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When the boys were newborns, one of the things I hated to hear from twin moms with older twins was how much things get easier when they start playing together. I would ask when that was and they would say, “Oh, close to 3.” Peoples, if you come upon a mom of newborn twins, NEVER tell them things get so much easier THREE YEARS in the future.

But seriously, they were right. It’s as if some switch has been flipped in our house. Nate and Alex, who turn 3 next month, spend countless hours playing together with minimal interference. They talk and laugh and play. They also fight, but they’re getting better about working it out themselves. And they’re old enough now to know if they choose to solve their problems with physical violence, they go to timeout.

It really hit home this weekend when Nate helped Alex. My husband and I had gone out for a date, and the boys were completely fine with us leaving. When they went to bed, Alex started crying for us. The sitter said she walked upstairs to comfort Alex but by the time she got there, Nate had already comforted Alex and calmed him down just by talking to him.

Lightbulb moment: instead of two kids making each other crazy, I’m starting to see glimpses of two kids being brothers to each other. And they’re not even three.

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I always knew I would never be a stay-at-home mom. I’ve always loved math and science, and along with that has come the understanding that I’m a tad different. Looking through my childhood pictures, you will see me standing there as the lone girl on the math team, the junior engineering team, and the science team, to name a few. As an adult, I have a successful software career and I had always planned to continue that after having children. During my maternity leave, I learned something that was hard to admit: I would never make a good stay-at-home mom. I am a much better mother and wife when I work at a job outside the home. And I feel very good that part of my income goes to people who love being around children all day.

We researched two child care options: nanny and group day care. I telecommute full-time so our first preference was to have the kids out of the house. However we had a backup plan to hire a nanny if the boys were born too prematurely. North Carolina has a star rating system for group facilities, so we used this list a starting point to visit and interview 5 star day cares. When visiting facilities, we were astounded at the differences in equipment, facilities, staff, and general environment. When we walked into the center where my kids would end up, it just felt RIGHT. The babies were happy. The staff was friendly and open, chatting with parents as they passed through. They have an indoor gym so they always get exercise no matter the weather. They were willing to let my twins sleep in cribs next to each other. And most importantly, I felt confident in the director, who plays a huge part in how a facility is run.

I’m happy to report my gut instinct was right. We have been incredibly happy with our day care, and have referred six other families to the same facility. It is a place I know my children are loved, well-cared for, well educated, and happy.

What I love about group day care:

* Teaches me to be a better parent. My day care has taught me so much about caring for my kids! They see such a wide variety of kids so they always have a solution to our problems. From getting the boys to nap to getting them on sippy cups to dealing with a biting phase, they have helped me through some tough times.
* Socialization. My kids have a lot of friends they’ve known their entire lives. They get to experience peer relationships outside of the twin dynamic on an ongoing basis. For example, Alex gets to boss other kids around while Nate gets to be bossed around.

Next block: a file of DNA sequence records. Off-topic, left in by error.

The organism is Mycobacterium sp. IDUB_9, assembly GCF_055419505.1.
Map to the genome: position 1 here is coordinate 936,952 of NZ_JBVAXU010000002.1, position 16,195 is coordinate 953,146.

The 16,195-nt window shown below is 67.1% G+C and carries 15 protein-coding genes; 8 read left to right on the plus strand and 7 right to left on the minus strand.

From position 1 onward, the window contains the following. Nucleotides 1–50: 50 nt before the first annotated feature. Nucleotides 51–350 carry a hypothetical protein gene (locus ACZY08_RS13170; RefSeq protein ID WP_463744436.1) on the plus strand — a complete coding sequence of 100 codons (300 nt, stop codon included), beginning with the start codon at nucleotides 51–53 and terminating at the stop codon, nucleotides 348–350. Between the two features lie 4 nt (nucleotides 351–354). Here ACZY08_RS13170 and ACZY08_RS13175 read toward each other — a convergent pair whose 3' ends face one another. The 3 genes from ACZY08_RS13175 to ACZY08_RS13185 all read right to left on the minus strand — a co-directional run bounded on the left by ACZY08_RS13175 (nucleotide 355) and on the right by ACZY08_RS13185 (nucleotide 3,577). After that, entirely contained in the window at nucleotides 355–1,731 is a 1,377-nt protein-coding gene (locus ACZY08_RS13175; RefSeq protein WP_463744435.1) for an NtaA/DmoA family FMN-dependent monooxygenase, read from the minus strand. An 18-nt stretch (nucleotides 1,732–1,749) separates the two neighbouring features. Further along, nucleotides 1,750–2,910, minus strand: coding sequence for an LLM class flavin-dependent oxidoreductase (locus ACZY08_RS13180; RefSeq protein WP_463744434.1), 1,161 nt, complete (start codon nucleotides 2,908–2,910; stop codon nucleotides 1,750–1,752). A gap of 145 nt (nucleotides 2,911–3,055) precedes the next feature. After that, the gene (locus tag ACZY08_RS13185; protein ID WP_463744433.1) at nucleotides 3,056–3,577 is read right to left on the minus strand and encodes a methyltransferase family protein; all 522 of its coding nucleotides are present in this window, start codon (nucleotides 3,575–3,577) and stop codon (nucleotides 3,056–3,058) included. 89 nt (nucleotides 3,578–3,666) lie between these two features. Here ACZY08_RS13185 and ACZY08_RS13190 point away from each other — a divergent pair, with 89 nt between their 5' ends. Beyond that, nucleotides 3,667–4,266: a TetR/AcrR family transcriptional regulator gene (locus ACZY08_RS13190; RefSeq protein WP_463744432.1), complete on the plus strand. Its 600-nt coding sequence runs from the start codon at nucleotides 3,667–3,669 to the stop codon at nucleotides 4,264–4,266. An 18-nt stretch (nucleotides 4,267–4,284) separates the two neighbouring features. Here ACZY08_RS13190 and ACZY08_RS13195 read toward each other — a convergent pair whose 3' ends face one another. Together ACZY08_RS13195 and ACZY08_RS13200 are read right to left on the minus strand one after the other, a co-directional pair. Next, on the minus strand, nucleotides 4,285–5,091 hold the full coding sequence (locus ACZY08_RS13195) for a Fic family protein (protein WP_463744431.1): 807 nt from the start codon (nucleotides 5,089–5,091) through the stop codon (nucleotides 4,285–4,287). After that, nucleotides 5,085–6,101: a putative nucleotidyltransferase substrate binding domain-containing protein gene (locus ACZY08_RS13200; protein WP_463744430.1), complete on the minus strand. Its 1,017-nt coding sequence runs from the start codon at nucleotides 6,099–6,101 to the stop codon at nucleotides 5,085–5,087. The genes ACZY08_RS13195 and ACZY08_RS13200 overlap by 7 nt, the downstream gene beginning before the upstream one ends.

* Convenience. It is open almost every day of the year. If a teacher is sick, there’s another teacher to cover. I can be a few minutes late  or early and it’s okay.
* Structured activity. This was very important to us. We wanted our kids to participate in a wide variety of learning experiences. Every day they have structured music time, reading time, circle time, and outside time as well as structured meals and snacks.
* Access to lots of qualified babysitters who know my kids. I’ve gotten bolder about asking people if they babysit on the side. In this economy, the answer is frequently yes.
* Practice for “real” school.  I’ve learned a lot about communicating with teachers and caregivers, how to handle issues when they come up, and when to make a stink about something or let it slide. I’ve also learned how one of my boys will click with a certain teacher and the other will not. And we’ve gotten really good at the morning scramble. I’m taking all this in as practice for “real” school.

What I do not love about group care:
* Germs.
* Germs.
* Germs.

Make no mistake about it, kids in group care get exposed to tons of germs. I can not stress this enough to twin parents considering this option. When I look back at my blog from the first cold and flu season in group care, I’m surprised to see any posts NOT about illness. You name the illness, my boys have had it.

But! This goes back to the science thing. I believe people build an immune system by exposure. This year was my boys’ third cold and flu season in day care and they barely caught anything at all. The first year, I’m not quite sure how we survived. The second year, it was easier as they didn’t catch quite as much. This year, it was incredibly easy. And I feel conflicted about the following fact, but since my kids have had so many colds and illnesses, being sick doesn’t really bother them. They can cough all night and it doesn’t disrupt their sleep. Only fevers and ear infections really seem to disrupt sleep, both of which are cured by some Motrin and getting in bed with mom and dad.

However, a major factor in our ability to deal with illness is our (awesome) jobs. My company allows me to work with a sick kid at home, and my husband’s company has a very liberal sick leave policy. Knowing our kids would miss school with these illnesses at some point anyway, we decided it was better to do it while we both had jobs that fit so well with being working parents.

As for being a working mom, I love it, but I also feel strongly that I have a job that fits a working mom lifestyle. That is why I so very very very rarely talk about my job publicly – I want to keep it as long as possible! Since I don’t commute to work, I say good-bye to the boys at 8:25 and hello again at 5:05. We have at least 4.5 hours a day together as a family, more if someone wakes up early. While it does take significant effort to achieve balance between working, family, friends, chores, and me time, it is the right choice for me and my family.

And I am so very incredibly thankful to all the women in math and science who blazed the trail before me to give me the choice to be a working mom in a career I love.